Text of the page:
Digital Public Defence: Johan Edvard Steineger
Cand.med Johan Edvard Steineger at Institute of Clinical Medicine will be defending the thesis “Intranasal bevacizumab in treating hereditary hemorrhagic telangiectasia associated epistaxis. Long-term effectiveness and a novel correlation of Pentraxin 3 with epistaxis severity” for the degree of PhD (Philosophiae Doctor).
Photo: Amalie Huth Hovland, UiO
The public defence will be held as a video conference over Zoom.
The defence will follow regular procedure as far as possible, hence it will be open to the public and the audience can ask ex auditorio questions when invited to do so.
Digital Trial Lecture – time and place
- First opponent: Professor Pär Stjärne, Karolinska University Hospital, Sweden
- Second opponent: Associate Professor Wenche Thorstensen, Norwegian University of Science and Technology (NTNU)
- Third member and chair of the evaluation committee: Associate Professor Are Martin Holm, University of Oslo
Chair of the Defence
Associate Professor Lars Fjellbirkeland, University of Oslo
Associate Professor Sinan Dheyauldeen, University of Oslo
Hereditary hemorrhagic telangiectasia (HHT) is a rare, genetic disorder that causes abnormal blood vessel development (angiogenesis) in the mucous membranes, skin and internal organs. HHT leads to recurrent episodes of nasal bleeding (epistaxis) which can be very stressful, with a significant negative impact on the quality of life of affected individuals. There is currently no cure, so the treatment is supportive and preventive. Since the severity of epistaxis varies widely from patient to patient, treatment must be individually tailored. Numerous treatment options are available, all with associated side effects and limitations. Thus, the development of new treatment methods is constantly indicated.
Bevacizumab is a relatively new and exciting therapeutic alternative in HHT and works by inhibiting angiogenesis. It works by binding the pro-angiogenic molecule Vascular Endothelial Growth Factor (VEGF). When bevacizumab is injected in the mucous membrane inside the nose, it can reduce the severity of epistaxis in many patients with HHT, and the side effects are believed to be minimal. However, previous studies on this treatment have short observation periods and very few included patients. We suspected that some patients would have a gradual loss of treatment response over time. Accordingly, we examined the efficacy of intranasal bevacizumab injections during a 6-year period in a cohort of 33 patients, prospectively. Efficacy measures were the severity of epistaxis, measured with specific grading systems, and quality of life measured with validated questionnaires. In addition, any adverse events to the treatment were recorded.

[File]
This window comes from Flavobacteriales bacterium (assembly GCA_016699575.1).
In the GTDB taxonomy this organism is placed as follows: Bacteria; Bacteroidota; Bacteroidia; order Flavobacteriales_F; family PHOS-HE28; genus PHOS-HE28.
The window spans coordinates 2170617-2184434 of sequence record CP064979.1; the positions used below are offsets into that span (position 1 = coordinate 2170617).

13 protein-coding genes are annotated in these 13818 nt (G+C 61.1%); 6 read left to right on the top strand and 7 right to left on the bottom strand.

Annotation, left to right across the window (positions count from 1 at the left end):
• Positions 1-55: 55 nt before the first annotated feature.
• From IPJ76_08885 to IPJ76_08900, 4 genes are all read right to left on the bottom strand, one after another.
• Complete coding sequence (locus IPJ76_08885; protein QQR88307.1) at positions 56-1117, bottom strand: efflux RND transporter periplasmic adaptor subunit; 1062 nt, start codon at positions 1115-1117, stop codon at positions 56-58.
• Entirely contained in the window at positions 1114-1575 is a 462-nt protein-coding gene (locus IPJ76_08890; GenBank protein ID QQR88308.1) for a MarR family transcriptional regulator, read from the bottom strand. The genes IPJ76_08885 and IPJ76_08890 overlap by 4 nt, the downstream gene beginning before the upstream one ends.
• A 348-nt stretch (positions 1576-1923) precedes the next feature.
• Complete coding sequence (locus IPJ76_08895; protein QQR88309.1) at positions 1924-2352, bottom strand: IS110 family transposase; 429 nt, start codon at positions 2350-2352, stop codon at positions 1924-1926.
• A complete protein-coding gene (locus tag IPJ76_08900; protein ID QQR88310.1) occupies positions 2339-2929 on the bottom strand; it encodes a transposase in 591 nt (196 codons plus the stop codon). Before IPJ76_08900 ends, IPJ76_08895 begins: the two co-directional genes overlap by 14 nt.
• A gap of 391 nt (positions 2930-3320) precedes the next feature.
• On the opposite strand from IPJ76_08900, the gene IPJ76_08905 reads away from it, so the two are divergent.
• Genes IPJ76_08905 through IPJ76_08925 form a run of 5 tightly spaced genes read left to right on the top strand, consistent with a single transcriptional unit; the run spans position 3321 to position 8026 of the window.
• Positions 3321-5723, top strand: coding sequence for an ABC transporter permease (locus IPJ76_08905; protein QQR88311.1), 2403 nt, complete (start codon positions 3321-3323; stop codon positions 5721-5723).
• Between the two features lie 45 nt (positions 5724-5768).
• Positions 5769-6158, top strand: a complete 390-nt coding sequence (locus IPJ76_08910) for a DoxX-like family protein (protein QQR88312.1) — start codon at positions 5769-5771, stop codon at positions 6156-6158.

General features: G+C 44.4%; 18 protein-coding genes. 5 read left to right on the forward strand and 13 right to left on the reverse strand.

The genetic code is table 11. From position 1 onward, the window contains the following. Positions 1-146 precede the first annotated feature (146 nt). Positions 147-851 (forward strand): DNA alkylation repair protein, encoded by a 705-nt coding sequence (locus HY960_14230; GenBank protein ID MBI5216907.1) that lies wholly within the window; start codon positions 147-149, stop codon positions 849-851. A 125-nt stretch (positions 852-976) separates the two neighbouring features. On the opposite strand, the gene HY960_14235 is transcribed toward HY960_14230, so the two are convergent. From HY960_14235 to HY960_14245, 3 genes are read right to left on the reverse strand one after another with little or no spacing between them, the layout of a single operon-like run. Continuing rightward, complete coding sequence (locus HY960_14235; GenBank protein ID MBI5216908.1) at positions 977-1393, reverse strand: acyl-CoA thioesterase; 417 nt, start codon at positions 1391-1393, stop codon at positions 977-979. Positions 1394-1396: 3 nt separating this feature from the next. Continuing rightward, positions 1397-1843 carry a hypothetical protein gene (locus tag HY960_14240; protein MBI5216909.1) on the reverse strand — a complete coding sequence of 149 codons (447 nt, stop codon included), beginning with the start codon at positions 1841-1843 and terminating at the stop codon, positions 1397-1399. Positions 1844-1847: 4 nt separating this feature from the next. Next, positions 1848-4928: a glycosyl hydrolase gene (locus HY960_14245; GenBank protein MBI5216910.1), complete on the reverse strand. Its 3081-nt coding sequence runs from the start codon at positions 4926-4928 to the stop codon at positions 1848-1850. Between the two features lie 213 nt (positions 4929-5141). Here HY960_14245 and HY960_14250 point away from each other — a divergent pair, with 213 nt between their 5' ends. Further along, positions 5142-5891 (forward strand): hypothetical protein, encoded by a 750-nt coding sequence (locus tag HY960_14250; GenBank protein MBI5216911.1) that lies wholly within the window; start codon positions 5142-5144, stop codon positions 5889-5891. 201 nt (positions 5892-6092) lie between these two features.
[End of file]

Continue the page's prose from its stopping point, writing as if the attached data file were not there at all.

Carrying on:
During the observation period, it became clear that the treatment response was individual. Most of the patients had very good response; some gradually lost the effect, while a minority had no response. Thus, it became important for us to investigate whether it was possible to predict which patients would benefit from bevacizumab injections. Accordingly, we investigated whether VEGF and other related angiogenic factors in serum in HHT patients correlated with the severity of epistaxis. The level of these factors was also measured in healthy control subjects. We observed that one of the factors, Pentraxin 3, was significantly correlated with the severity of epistaxis and elevated in patients with HHT compared to healthy controls. Pentraxin 3 could potentially serve as a biomarker for HHT associated epistaxis severity in the future.
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